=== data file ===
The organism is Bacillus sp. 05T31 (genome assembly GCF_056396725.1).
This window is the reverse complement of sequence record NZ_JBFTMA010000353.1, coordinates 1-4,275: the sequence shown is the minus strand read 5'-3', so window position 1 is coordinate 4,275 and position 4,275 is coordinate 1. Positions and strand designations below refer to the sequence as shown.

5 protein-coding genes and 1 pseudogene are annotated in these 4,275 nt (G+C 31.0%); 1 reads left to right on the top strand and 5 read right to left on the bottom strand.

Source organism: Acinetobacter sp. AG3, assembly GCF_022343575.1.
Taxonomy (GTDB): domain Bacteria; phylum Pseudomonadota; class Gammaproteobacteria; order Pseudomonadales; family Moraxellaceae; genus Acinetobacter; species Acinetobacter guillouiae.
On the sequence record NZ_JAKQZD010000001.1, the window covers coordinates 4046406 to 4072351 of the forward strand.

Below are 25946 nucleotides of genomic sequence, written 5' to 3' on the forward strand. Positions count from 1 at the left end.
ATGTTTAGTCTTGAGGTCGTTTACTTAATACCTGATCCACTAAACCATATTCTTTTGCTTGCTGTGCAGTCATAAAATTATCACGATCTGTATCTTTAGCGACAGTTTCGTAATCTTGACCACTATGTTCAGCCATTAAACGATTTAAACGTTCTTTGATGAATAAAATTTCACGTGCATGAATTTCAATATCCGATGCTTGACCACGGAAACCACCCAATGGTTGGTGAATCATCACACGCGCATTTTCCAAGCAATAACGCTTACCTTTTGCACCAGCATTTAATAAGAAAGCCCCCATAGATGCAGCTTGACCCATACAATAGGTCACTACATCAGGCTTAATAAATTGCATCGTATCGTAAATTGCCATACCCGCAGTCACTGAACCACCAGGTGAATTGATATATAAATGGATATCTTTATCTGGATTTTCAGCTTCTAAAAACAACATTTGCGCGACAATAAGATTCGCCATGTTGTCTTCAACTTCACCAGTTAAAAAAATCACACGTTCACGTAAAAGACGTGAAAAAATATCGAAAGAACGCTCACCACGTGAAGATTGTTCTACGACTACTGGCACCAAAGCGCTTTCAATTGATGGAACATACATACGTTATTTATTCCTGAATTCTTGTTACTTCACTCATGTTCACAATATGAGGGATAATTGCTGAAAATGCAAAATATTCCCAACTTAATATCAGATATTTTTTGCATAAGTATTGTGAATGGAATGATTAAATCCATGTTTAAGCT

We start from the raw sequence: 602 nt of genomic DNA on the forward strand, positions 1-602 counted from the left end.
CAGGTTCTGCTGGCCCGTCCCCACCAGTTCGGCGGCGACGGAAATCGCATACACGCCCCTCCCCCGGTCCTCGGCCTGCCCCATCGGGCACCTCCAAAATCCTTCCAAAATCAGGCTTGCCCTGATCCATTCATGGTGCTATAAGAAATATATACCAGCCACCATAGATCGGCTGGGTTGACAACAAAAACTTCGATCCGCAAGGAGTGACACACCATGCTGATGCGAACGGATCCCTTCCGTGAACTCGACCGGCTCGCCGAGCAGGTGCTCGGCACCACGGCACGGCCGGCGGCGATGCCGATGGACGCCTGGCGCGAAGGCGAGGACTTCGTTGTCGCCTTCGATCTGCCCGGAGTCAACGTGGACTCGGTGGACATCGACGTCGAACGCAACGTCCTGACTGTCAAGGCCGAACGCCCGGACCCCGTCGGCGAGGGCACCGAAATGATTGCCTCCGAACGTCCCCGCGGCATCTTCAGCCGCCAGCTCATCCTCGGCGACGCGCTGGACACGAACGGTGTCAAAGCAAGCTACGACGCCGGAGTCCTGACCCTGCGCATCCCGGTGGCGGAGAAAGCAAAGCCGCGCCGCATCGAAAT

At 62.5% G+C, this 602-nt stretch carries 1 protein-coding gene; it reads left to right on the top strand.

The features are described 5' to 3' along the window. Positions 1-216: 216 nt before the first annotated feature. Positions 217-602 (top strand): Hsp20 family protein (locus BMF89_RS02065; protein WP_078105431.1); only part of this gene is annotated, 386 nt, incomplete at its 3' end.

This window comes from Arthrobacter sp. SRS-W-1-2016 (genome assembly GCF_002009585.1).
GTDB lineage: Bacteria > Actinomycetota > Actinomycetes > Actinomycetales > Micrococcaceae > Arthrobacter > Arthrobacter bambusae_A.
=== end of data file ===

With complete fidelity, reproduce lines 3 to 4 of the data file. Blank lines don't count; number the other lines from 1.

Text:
5 protein-coding genes and 1 pseudogene are annotated in these 4,275 nt (G+C 31.0%); 1 reads left to right on the top strand and 5 read right to left on the bottom strand.

Source organism: Acinetobacter sp. AG3, assembly GCF_022343575.1.